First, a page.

Saturday, November 22, 2014
Breaking her back (literally) in 1994 didn’t stop Julia Rivard from becoming an Olympic sprint canoeist. Likewise, having doors closed to her in 2002 because she had a lack of “real” work experience helped her start her own business.
Rivard started out in North Bay, Ont., as a swimmer but eventually shifted her focus and interest to sprint canoeing, leading to her Olympic performance in 2000. That same focus and versatility helped the 2002 NSCAD University arts grad evolve into the CEO of Halifax-based IT firm SheepDog Inc., Google’s premier Canadian enterprise partner and industry-leading software-development shop. “High-level sport is one of the things you can do as a youngster that promotes qualities that later tie into professional success,” says Rivard. “It takes commitment, focus, and work.”
Unfortunately, the business community doesn’t always recognize that fact. In 2003 Rivard was an Olympian with degrees from Dalhousie and NSCADU but struggling to land an interview with local agencies. “I wanted to be a graphic designer,” she says, “but I had no [concrete] work-related skills in agencies’ minds.”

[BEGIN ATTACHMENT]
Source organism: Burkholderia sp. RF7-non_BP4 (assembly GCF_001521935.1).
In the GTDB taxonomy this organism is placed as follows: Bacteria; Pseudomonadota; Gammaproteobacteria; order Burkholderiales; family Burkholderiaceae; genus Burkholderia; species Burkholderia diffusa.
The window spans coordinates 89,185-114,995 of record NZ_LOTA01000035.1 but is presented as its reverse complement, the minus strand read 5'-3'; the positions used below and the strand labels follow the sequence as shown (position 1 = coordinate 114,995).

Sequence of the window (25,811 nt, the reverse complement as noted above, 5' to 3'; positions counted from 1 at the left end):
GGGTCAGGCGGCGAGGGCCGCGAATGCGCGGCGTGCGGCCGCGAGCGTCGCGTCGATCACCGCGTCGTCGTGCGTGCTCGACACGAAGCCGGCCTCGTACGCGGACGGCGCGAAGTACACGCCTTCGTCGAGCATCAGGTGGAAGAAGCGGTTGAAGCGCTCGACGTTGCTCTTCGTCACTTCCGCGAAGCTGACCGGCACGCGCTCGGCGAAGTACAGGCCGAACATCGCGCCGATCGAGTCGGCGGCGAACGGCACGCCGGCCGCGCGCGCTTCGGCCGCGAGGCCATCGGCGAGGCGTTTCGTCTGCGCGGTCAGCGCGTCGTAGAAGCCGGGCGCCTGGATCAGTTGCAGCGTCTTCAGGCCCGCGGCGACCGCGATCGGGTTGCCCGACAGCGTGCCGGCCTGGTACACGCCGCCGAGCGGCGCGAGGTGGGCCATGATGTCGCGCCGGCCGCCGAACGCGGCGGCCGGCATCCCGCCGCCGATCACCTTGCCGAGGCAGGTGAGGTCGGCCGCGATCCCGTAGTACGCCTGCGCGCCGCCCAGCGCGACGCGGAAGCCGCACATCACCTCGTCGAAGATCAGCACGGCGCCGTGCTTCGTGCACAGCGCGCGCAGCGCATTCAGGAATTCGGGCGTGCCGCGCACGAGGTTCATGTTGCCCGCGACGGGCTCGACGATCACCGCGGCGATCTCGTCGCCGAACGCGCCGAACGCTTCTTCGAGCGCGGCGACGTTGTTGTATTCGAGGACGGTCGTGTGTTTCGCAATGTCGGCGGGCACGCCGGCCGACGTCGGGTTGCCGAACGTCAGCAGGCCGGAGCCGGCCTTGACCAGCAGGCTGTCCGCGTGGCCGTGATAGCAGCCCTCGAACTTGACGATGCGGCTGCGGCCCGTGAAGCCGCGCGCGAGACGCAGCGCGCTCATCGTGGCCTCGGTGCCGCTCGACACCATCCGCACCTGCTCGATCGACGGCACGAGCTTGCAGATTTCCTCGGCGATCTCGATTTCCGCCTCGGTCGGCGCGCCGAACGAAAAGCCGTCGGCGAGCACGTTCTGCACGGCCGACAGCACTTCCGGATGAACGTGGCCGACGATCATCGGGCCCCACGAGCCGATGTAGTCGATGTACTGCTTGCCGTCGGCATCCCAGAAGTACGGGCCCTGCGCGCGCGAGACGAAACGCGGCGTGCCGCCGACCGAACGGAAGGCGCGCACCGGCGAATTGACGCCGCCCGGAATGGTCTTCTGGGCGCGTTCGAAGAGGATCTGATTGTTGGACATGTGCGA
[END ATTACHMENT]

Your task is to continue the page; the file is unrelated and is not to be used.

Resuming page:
Frustrated, Rivard went freelance, then in 2004 co-founded Queen Street Studios, a Dartmouth-based incubation centre for independent creative people. Today she works with Canadian Sports Centre Atlantic helping high-performance athletes network with businesspeople. She also remains a force in sport; she sat on the board for the 2011 Halifax Canada Games and is a member of the Canadian Olympic Committee.
In 2008 Rivard merged Queen Street Studios with website design and marketing firm Norex, becoming Norex’s creative director. She wanted to blend her design and marketing skills with the innovative talents of company founder Brandon Kolybaba, who has been a trailblazer in the field of technology and, most recently, cloud computing, a system that stores data on remote servers hosted on the Internet rather than on a local server or personal computer.
Recently the pair merged again, this time with partner Shawn Wilkie, to formed SheepDog. Together Rivard and Kolybaba still own Norex, SheepDog, and a third company, Dynamic Hosting. All three companies are thriving, with SheepDog’s benefiting from the industry’s gradual conversion to cloud computing. “Cloud computing has been regarded as the biggest shift in IT since mainframes gave way to personal computers,” says Rivard.
Currently SheepDog is focused on helping organizations make the move to cloud computing. In fact, it’s such a crucial moment for the company that Rivard has reluctantly resigned from managing team services for the upcoming 2012 Olympic Games in London, which would take her away for several weeks over the next year. “It’s time to focus on business 100%,” she says. “With focus, we can take this business to the moon.”